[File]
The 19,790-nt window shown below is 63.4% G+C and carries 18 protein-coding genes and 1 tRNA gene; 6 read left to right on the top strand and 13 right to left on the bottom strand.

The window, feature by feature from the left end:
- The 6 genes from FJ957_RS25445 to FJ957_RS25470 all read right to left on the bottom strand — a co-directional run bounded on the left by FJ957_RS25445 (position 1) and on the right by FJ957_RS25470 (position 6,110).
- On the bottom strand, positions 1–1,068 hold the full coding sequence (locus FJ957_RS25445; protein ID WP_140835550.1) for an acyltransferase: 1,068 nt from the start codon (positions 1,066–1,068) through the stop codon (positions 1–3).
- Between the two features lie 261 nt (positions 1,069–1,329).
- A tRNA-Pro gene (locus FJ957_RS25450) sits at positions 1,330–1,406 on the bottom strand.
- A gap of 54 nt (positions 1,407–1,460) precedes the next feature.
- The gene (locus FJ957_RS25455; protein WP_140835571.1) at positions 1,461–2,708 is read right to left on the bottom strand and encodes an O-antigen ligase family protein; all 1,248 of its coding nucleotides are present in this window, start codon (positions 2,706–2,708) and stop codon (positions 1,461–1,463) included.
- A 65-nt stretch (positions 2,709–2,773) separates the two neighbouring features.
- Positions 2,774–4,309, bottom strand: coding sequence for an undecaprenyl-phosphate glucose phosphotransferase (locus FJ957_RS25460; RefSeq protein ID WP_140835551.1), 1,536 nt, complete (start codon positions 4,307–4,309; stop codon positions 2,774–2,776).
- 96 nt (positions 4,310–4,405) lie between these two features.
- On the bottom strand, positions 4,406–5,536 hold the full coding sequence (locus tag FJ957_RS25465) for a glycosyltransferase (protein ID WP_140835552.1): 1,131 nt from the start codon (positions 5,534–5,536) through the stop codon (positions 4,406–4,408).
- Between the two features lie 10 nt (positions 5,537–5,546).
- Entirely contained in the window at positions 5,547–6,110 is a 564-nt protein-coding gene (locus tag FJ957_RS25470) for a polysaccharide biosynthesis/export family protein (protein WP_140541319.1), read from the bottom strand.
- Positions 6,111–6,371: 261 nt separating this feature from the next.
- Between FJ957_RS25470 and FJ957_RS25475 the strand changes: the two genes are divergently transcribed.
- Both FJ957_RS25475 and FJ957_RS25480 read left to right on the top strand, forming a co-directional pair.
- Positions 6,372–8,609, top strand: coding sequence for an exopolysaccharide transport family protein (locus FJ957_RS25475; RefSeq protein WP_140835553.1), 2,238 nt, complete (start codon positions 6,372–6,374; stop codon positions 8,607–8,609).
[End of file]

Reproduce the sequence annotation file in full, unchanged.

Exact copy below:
The 19,790-nt window shown below is 63.4% G+C and carries 18 protein-coding genes and 1 tRNA gene; 6 read left to right on the top strand and 13 right to left on the bottom strand.

The window, feature by feature from the left end:
- The 6 genes from FJ957_RS25445 to FJ957_RS25470 all read right to left on the bottom strand — a co-directional run bounded on the left by FJ957_RS25445 (position 1) and on the right by FJ957_RS25470 (position 6,110).
- On the bottom strand, positions 1–1,068 hold the full coding sequence (locus FJ957_RS25445; protein ID WP_140835550.1) for an acyltransferase: 1,068 nt from the start codon (positions 1,066–1,068) through the stop codon (positions 1–3).
- Between the two features lie 261 nt (positions 1,069–1,329).
- A tRNA-Pro gene (locus FJ957_RS25450) sits at positions 1,330–1,406 on the bottom strand.
- A gap of 54 nt (positions 1,407–1,460) precedes the next feature.
- The gene (locus FJ957_RS25455; protein WP_140835571.1) at positions 1,461–2,708 is read right to left on the bottom strand and encodes an O-antigen ligase family protein; all 1,248 of its coding nucleotides are present in this window, start codon (positions 2,706–2,708) and stop codon (positions 1,461–1,463) included.
- A 65-nt stretch (positions 2,709–2,773) separates the two neighbouring features.
- Positions 2,774–4,309, bottom strand: coding sequence for an undecaprenyl-phosphate glucose phosphotransferase (locus FJ957_RS25460; RefSeq protein ID WP_140835551.1), 1,536 nt, complete (start codon positions 4,307–4,309; stop codon positions 2,774–2,776).
- 96 nt (positions 4,310–4,405) lie between these two features.
- On the bottom strand, positions 4,406–5,536 hold the full coding sequence (locus tag FJ957_RS25465) for a glycosyltransferase (protein ID WP_140835552.1): 1,131 nt from the start codon (positions 5,534–5,536) through the stop codon (positions 4,406–4,408).
- Between the two features lie 10 nt (positions 5,537–5,546).
- Entirely contained in the window at positions 5,547–6,110 is a 564-nt protein-coding gene (locus tag FJ957_RS25470) for a polysaccharide biosynthesis/export family protein (protein WP_140541319.1), read from the bottom strand.
- Positions 6,111–6,371: 261 nt separating this feature from the next.
- Between FJ957_RS25470 and FJ957_RS25475 the strand changes: the two genes are divergently transcribed.
- Both FJ957_RS25475 and FJ957_RS25480 read left to right on the top strand, forming a co-directional pair.
- Positions 6,372–8,609, top strand: coding sequence for an exopolysaccharide transport family protein (locus FJ957_RS25475; RefSeq protein WP_140835553.1), 2,238 nt, complete (start codon positions 6,372–6,374; stop codon positions 8,607–8,609).